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Yorkshire. Home sweet home.

Yorkshire cowsCows graze in the field opposite. The grass they chew is brighter than I remember, as if someone had added a little extra yellow from the paint box. Unlike the neatly mowed lawn of the house, the field is uneven, scattered with thick tufts of dark green and clumps of light brown that catch the sunlight and almost look pink.

I stare for a while.

For me, there’s nothing ‘normal’ about this setting. The clouds mask the bright blue sky, with a brilliant white that makes the ceiling of the study in which I work look dull. Bright fuchsia foxgloves grow on the bank of the winding stream, choked by something my mother calls ‘bindy weed’. She has a names for all the weeds which in no way represent their Latin counterparts.

The house smells of freshly baked bread: rich wholegrain spelt flour and the sweetness of honey. It’s deceiving, if you go into the kitchen you might be disappointed to see it’s been me at work rather than my father who actually knows what he’s doing.

There’s a comfort that comes with this place. The house is full of furniture from my childhood. Black and white faces with my nose or my chin look at me from the original black and white wedding photos. My sister and I dominate the coloured photos:  me as a grinning toddler, grinning child, grinning teenager and grinning adult, all with a scrunched up nose. These things make it feel homely, but it’s also the land itself. I can’t say why. I don’t know exactly. I didn’t grow up here. The land is just the right colour.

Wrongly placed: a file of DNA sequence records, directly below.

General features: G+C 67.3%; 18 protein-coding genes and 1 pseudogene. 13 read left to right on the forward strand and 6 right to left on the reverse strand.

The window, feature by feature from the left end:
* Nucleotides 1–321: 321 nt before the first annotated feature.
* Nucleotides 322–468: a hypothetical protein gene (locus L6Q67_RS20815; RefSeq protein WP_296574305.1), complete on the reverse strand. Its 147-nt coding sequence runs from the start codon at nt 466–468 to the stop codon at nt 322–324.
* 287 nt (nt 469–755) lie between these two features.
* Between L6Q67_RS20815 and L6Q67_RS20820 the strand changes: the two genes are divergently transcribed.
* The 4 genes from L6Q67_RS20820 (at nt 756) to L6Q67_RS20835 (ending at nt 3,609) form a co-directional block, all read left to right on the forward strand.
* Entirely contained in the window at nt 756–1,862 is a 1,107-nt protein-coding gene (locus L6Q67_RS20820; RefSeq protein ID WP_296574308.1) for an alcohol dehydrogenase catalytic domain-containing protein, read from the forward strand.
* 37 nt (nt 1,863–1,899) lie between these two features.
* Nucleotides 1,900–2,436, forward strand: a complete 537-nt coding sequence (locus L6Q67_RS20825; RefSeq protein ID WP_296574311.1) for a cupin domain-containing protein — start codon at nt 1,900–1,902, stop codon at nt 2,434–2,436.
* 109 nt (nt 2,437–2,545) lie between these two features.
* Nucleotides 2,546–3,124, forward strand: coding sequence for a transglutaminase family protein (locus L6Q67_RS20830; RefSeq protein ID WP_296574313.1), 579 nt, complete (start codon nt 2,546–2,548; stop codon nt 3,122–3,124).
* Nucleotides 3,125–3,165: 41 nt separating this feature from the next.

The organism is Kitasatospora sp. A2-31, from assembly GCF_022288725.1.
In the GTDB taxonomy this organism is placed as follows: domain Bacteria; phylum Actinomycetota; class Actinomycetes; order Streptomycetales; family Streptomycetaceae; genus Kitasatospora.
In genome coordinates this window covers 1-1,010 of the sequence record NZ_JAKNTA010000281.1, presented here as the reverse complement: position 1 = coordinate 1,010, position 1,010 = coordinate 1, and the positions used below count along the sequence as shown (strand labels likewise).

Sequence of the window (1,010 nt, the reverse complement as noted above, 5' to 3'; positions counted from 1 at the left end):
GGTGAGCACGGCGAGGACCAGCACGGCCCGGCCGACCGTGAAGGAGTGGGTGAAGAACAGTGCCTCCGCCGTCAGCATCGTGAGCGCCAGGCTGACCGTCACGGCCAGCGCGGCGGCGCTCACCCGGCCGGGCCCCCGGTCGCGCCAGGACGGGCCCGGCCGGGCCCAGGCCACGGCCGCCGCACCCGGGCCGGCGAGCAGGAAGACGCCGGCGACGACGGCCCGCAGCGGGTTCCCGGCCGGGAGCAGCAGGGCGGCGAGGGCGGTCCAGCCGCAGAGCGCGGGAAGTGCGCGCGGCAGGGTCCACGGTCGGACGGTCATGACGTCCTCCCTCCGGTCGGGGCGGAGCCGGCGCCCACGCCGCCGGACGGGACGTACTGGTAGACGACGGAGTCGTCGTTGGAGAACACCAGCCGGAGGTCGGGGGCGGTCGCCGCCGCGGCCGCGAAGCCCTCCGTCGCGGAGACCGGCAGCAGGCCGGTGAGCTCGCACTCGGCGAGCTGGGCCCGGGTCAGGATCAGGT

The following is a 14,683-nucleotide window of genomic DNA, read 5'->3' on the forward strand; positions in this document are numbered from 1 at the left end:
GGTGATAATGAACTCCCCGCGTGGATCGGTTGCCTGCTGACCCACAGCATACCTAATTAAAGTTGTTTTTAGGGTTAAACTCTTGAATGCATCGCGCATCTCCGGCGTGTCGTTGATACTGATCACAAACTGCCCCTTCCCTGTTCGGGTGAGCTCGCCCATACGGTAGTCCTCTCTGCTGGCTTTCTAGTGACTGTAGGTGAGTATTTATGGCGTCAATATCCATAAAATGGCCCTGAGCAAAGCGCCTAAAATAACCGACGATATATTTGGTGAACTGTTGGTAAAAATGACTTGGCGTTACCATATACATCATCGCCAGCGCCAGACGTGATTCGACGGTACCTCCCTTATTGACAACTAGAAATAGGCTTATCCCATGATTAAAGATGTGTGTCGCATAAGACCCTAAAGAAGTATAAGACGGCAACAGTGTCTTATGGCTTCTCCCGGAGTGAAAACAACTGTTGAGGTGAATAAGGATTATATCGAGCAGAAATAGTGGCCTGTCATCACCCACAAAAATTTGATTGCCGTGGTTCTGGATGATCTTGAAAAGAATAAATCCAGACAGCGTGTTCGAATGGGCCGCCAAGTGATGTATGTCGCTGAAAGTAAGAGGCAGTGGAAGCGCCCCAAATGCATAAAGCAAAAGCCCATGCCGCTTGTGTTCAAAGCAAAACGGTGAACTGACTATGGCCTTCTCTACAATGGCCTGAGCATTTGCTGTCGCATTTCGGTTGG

Our Yorkshire hills aren’t huge, but there are a lot of them. They look down on the valleys and the reservoirs. The roads, with their bends and dips are the sort that bring a smile to your faces as you’re driving along. I often wish that I had tough, strong legs to peddle up the hills like the Tour de Yorkshire riders.

Except, actually got some pretty strong legs now. I sometimes forget how much I’ve changed. I use to detest going on long countryside walks. Some years ago I recall the misery of clambering ungainly up a hill in the Lake District, feeling that it was entirely unfair that I was incapable of enjoying myself as others bounded up the hills in front of me, chatting and laughing without whining for another rest. I was unfit, carrying more weight than I do now, and my unused muscles were in shock.

Today, things are different. Yesterday, I took my bike out and within minutes was heading uphill past a sign that said 17%. I focused on my breathing – a trick I learnt from meditation – dropped down to the lowest gear and told myself that as long as I made a good effort to get as far up the hill as I could then it would count as a reasonable first ride out. I could always cycle a little further the next time.

I had the rubber clips to put on my cycling shoes in the back pockets of my jersey for when I needed to walk. Yet I never needed to walk.

I kept climbing, went around the corner and glanced up and saw the top of the road. At the top I kept on cycling, turning left and heading further up. Up and up I climbed until eventually the road flattened out. I paused for a drink, for my banana and to look out over the stunning view across the valley which is now my home.

If you’d told me a few years ago my life would look like what it does now, I’d not have believed it was possible.

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3 Responses
  • Clare Pooley
    Friday 22 July 2016

    I like this, Catherine.

  • father
    Thursday 21 July 2016

    Bindy weed is convolvous or, in English, bind weed. On this occasion your mother is right.